Brand safety is also an important issue. For us, trust comes via the third-party bodies that are able to reassure us and to prevent certain practices.
Finally, we do a lot of media buying through our agency Havas Media. There is a compelling need for measurement when we have multiple brand campaigns. For each advertising campaign, what matters is the measurement of points of contact, and their distribution according to the targets. We need feedback from all digital points of contact – with Digital Ad Ratings – and also with XCR for television. The pressure and distribution of points of contact enable us to find out whether the exposure worked optimally. Measurement is both a type of reassurance and orientation. Measurement is needed so that we can say if we reached the right target or not, as well as for knowing where improvements can be made and what has worked well.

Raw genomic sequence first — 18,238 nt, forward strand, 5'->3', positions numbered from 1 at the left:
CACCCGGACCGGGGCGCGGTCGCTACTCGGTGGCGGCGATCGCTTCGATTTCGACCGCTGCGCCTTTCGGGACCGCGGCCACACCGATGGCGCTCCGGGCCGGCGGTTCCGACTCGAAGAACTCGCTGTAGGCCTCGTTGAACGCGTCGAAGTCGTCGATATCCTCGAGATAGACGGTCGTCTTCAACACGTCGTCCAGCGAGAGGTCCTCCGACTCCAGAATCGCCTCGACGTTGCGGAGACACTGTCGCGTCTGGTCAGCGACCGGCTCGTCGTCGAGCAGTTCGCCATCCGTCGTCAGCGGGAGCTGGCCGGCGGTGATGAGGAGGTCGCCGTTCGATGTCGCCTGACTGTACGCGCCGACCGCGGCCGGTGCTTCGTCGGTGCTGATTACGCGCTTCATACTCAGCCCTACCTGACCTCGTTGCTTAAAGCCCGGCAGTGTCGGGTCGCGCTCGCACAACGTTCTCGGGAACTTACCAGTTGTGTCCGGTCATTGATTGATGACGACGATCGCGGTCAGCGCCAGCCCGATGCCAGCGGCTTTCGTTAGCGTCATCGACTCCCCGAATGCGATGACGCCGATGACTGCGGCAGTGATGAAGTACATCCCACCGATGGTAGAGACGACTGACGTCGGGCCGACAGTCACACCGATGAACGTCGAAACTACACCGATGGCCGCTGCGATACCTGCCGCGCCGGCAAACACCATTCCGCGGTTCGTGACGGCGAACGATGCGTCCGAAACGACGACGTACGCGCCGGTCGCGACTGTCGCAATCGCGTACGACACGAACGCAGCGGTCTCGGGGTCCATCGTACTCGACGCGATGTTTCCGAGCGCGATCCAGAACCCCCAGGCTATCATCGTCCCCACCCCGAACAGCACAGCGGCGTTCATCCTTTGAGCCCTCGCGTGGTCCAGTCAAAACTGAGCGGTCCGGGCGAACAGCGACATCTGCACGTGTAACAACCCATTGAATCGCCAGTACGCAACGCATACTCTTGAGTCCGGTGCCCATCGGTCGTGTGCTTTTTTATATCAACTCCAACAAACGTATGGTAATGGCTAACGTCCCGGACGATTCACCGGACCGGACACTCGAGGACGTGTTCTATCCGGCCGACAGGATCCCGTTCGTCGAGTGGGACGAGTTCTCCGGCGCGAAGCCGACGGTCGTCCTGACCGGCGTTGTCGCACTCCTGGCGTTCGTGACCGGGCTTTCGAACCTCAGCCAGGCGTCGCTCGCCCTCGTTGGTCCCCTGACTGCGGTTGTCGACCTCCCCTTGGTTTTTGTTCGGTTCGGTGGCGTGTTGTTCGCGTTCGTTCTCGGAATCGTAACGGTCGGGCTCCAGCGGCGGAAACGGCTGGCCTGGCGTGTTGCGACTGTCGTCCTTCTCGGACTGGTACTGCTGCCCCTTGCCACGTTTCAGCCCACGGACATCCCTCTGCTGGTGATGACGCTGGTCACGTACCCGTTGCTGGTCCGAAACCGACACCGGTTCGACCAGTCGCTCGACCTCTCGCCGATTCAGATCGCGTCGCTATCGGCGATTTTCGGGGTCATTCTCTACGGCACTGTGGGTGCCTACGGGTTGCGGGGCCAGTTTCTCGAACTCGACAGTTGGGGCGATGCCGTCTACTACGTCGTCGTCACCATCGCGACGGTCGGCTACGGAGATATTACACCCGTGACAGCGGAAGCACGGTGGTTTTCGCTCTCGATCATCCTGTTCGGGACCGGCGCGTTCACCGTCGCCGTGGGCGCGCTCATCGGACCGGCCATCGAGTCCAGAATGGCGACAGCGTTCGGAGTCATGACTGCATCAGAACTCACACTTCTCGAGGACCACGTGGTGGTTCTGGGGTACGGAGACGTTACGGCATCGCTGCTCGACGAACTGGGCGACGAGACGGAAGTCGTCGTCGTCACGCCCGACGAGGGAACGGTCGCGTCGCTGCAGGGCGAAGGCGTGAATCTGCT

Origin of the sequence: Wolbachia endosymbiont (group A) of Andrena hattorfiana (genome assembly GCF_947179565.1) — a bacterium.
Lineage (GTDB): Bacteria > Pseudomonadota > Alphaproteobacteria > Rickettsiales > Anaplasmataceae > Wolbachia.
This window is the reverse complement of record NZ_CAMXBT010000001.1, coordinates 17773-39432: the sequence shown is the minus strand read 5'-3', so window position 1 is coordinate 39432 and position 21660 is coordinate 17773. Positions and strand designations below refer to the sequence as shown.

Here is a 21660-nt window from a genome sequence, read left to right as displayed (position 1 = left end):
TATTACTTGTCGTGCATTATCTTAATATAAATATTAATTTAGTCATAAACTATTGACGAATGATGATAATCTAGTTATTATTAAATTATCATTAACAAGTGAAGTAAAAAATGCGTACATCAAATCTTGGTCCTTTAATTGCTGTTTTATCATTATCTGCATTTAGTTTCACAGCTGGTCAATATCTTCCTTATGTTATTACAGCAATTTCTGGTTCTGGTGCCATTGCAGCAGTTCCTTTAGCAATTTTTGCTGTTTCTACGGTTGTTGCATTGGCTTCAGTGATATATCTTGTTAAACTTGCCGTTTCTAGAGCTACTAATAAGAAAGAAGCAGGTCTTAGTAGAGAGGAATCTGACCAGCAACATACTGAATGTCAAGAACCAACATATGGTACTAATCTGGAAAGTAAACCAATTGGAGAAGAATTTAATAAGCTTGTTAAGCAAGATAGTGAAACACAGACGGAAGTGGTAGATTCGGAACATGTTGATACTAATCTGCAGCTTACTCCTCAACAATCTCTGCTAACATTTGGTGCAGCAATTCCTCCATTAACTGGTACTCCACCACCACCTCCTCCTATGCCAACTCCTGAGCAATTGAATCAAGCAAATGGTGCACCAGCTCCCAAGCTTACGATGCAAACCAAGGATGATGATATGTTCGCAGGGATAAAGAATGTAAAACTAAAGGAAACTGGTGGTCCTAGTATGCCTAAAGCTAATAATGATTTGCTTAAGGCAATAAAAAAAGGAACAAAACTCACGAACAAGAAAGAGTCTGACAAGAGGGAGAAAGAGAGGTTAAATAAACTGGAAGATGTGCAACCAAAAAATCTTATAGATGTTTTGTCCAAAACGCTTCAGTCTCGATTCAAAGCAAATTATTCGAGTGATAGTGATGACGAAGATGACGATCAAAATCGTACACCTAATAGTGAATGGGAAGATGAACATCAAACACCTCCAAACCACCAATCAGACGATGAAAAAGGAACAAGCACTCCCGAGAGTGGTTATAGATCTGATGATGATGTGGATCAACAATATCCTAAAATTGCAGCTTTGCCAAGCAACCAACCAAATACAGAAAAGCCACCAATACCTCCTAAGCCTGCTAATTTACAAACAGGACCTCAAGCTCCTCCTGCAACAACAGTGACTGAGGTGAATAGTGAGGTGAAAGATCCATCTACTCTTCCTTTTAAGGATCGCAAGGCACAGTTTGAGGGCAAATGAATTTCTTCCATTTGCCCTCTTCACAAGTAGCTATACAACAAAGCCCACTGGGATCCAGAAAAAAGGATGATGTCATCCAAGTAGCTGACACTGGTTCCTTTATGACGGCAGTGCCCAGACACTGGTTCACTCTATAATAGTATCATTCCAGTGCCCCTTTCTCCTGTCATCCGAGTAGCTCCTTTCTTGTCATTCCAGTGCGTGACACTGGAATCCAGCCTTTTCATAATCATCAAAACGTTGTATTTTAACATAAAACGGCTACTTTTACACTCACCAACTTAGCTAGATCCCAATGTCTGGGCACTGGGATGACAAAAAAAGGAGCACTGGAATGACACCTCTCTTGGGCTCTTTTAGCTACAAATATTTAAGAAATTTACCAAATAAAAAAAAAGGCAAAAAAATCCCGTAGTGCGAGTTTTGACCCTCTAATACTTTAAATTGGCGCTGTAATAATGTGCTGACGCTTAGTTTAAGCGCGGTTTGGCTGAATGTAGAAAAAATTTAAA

DAR and XCR complement the impression reporting tools. Importantly, they allow a macro approach, a view that runs across advertising sales houses and platforms.
What changes would you like to see?
Ideally, we’re looking for indicators of effectiveness from day to day, as with the DAR. This allows us to optimise our campaigns. We hope to have this with XCR too, i.e. the ability to adjust the digital plan from day to day, depending on the contact distributions completed for TV.
Another major expectation of ours is the ability to link the media performance of points of contact with social listening qualitative indicators … that would be very interesting.
Laure OSMANIAN MOLINERO
 An impression means showing an advert on the web user’s screen